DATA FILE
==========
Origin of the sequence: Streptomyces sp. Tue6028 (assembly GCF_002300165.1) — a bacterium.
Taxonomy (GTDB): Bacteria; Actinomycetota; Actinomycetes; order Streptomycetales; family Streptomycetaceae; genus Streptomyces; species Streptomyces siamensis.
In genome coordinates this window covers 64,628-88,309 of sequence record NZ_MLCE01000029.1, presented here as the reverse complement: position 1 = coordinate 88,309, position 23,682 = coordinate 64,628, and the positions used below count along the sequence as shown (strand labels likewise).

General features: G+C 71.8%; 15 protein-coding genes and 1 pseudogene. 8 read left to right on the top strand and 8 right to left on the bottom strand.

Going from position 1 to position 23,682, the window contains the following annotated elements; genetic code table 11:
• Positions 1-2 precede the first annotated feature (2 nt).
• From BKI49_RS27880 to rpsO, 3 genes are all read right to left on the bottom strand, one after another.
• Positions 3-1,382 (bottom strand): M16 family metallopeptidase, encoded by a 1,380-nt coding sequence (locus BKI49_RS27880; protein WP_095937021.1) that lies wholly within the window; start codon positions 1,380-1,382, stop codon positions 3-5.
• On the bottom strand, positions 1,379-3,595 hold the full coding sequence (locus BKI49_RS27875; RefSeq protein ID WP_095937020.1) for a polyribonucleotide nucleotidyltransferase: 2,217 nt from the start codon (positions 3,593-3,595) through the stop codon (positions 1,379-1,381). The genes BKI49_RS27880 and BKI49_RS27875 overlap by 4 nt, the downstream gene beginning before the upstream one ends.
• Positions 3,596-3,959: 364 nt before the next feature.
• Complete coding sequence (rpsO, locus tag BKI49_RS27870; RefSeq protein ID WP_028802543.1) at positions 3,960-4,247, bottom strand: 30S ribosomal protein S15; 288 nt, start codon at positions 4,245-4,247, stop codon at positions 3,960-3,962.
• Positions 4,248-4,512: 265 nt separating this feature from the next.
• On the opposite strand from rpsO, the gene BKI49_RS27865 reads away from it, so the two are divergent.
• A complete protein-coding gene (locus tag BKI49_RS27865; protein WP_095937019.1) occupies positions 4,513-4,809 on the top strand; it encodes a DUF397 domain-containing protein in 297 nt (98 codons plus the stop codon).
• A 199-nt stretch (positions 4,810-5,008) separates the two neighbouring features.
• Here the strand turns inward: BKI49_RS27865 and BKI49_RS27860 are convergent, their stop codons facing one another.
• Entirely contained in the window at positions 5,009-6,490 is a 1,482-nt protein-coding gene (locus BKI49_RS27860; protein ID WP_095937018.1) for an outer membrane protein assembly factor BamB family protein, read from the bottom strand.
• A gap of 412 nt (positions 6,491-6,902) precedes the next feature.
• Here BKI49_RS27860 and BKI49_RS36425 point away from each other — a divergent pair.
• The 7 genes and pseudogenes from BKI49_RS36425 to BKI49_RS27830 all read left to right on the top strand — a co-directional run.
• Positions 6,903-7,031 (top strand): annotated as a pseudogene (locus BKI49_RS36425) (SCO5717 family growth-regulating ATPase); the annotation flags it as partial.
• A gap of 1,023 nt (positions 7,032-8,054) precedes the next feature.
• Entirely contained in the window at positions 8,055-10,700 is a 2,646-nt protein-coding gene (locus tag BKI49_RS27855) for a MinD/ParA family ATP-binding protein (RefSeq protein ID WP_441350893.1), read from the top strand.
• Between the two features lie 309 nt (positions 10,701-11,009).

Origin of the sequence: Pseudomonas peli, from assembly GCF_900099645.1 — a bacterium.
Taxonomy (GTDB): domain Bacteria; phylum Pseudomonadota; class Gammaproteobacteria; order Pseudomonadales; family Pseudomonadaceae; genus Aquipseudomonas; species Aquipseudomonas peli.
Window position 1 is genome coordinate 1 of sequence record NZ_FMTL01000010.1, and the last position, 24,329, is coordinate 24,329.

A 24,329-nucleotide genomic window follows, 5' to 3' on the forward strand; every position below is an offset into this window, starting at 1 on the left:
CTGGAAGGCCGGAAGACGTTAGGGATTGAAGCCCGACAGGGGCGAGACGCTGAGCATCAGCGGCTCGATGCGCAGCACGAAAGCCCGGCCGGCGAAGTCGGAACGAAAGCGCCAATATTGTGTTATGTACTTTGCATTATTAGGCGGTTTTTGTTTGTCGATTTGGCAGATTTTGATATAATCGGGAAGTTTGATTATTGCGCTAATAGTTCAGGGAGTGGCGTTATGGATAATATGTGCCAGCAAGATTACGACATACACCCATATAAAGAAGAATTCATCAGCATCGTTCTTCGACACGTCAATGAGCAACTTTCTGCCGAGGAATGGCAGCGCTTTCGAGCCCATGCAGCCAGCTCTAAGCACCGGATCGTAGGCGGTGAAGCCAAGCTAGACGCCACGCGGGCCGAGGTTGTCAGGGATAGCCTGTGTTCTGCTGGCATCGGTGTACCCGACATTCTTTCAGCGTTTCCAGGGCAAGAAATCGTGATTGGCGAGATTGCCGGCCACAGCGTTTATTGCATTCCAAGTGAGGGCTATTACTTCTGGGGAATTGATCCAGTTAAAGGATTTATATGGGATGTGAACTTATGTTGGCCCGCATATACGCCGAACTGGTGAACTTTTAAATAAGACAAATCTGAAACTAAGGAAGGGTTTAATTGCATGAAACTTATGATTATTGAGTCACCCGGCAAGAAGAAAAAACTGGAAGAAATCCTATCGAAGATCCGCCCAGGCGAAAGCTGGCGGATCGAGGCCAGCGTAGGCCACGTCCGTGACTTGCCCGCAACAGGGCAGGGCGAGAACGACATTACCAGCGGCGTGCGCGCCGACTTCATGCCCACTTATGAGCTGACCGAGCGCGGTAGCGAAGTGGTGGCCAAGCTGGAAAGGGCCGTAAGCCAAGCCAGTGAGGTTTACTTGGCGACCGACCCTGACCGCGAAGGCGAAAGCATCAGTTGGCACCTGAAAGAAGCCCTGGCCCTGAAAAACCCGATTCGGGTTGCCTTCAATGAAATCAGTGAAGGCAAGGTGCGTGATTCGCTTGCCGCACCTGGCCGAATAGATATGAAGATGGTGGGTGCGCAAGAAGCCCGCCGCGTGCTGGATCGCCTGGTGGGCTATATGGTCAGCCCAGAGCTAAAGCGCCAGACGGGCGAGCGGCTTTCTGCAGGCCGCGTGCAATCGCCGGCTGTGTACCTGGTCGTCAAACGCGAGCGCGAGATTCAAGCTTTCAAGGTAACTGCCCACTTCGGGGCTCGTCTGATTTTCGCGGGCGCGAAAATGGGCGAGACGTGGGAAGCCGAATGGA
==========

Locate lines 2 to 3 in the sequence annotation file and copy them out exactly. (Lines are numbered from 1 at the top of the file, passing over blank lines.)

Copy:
Taxonomy (GTDB): Bacteria; Actinomycetota; Actinomycetes; order Streptomycetales; family Streptomycetaceae; genus Streptomyces; species Streptomyces siamensis.
In genome coordinates this window covers 64,628-88,309 of sequence record NZ_MLCE01000029.1, presented here as the reverse complement: position 1 = coordinate 88,309, position 23,682 = coordinate 64,628, and the positions used below count along the sequence as shown (strand labels likewise).